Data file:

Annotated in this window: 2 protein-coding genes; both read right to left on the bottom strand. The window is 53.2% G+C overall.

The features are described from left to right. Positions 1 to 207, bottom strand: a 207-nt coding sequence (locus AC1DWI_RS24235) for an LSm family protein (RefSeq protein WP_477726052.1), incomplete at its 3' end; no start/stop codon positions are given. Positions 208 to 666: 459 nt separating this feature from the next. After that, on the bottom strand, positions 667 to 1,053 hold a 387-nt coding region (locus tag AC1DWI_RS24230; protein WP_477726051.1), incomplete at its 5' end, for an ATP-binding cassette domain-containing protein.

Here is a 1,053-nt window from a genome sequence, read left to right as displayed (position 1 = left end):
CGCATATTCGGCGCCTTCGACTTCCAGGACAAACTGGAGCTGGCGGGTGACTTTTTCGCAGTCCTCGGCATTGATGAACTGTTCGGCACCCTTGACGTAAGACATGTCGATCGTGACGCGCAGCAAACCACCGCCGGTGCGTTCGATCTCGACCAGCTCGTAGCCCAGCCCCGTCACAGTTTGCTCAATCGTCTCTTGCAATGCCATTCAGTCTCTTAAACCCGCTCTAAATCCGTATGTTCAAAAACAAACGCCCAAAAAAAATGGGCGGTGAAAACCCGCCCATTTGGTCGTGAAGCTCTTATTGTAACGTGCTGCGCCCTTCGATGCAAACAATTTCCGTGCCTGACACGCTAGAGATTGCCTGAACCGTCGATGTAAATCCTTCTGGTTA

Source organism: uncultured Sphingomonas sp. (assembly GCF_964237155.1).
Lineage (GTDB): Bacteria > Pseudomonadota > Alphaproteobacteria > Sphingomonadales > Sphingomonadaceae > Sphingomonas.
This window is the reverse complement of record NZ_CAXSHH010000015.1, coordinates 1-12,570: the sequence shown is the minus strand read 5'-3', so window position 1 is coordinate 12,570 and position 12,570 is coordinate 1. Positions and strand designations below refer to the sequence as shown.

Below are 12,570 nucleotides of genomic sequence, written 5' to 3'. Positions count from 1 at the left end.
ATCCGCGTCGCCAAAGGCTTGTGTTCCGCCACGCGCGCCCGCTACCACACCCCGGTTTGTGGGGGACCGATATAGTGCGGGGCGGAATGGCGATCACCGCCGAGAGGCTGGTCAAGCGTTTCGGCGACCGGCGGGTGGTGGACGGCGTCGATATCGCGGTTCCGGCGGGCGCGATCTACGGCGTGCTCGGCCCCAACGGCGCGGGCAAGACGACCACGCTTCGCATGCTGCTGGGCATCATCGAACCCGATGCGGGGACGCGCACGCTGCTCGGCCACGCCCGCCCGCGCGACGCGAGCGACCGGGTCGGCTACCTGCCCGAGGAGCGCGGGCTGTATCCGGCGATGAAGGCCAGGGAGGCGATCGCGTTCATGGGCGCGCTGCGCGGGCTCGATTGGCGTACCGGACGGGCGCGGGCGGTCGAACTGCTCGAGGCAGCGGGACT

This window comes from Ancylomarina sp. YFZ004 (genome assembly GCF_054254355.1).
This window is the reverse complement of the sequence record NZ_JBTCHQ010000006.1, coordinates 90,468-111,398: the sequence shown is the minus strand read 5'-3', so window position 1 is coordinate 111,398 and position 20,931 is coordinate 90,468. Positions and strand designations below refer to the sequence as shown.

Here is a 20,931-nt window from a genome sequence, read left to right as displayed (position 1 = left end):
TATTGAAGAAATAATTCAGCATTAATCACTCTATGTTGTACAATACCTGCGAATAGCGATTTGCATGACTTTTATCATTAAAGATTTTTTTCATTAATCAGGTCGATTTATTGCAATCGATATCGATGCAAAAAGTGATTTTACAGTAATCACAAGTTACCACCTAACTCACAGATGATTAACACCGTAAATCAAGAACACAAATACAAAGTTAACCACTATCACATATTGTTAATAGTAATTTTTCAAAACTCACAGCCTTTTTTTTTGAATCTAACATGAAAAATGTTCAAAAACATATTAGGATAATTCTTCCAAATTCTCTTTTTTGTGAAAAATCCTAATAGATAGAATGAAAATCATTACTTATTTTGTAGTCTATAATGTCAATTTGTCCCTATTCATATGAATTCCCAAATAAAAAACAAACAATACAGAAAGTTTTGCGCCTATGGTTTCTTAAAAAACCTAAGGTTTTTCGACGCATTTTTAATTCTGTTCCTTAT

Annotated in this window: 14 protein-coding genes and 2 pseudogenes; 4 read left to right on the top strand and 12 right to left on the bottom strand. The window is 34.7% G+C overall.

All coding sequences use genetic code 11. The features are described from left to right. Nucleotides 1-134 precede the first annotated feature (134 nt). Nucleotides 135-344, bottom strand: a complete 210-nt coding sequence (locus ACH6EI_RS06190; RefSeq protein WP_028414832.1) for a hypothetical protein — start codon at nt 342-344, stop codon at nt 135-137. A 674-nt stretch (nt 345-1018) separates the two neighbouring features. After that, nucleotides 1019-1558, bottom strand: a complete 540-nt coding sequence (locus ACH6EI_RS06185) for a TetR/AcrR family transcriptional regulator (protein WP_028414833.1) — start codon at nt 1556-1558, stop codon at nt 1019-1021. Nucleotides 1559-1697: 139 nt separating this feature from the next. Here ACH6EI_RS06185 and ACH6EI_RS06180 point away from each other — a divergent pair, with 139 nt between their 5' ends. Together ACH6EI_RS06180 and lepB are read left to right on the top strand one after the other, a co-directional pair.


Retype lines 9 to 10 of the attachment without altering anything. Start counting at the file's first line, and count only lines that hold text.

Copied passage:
ATCCGCGTCGCCAAAGGCTTGTGTTCCGCCACGCGCGCCCGCTACCACACCCCGGTTTGTGGGGGACCGATATAGTGCGGGGCGGAATGGCGATCACCGCCGAGAGGCTGGTCAAGCGTTTCGGCGACCGGCGGGTGGTGGACGGCGTCGATATCGCGGTTCCGGCGGGCGCGATCTACGGCGTGCTCGGCCCCAACGGCGCGGGCAAGACGACCACGCTTCGCATGCTGCTGGGCATCATCGAACCCGATGCGGGGACGCGCACGCTGCTCGGCCACGCCCGCCCGCGCGACGCGAGCGACCGGGTCGGCTACCTGCCCGAGGAGCGCGGGCTGTATCCGGCGATGAAGGCCAGGGAGGCGATCGCGTTCATGGGCGCGCTGCGCGGGCTCGATTGGCGTACCGGACGGGCGCGGGCGGTCGAACTGCTCGAGGCAGCGGGACT

This window comes from Ancylomarina sp. YFZ004 (genome assembly GCF_054254355.1).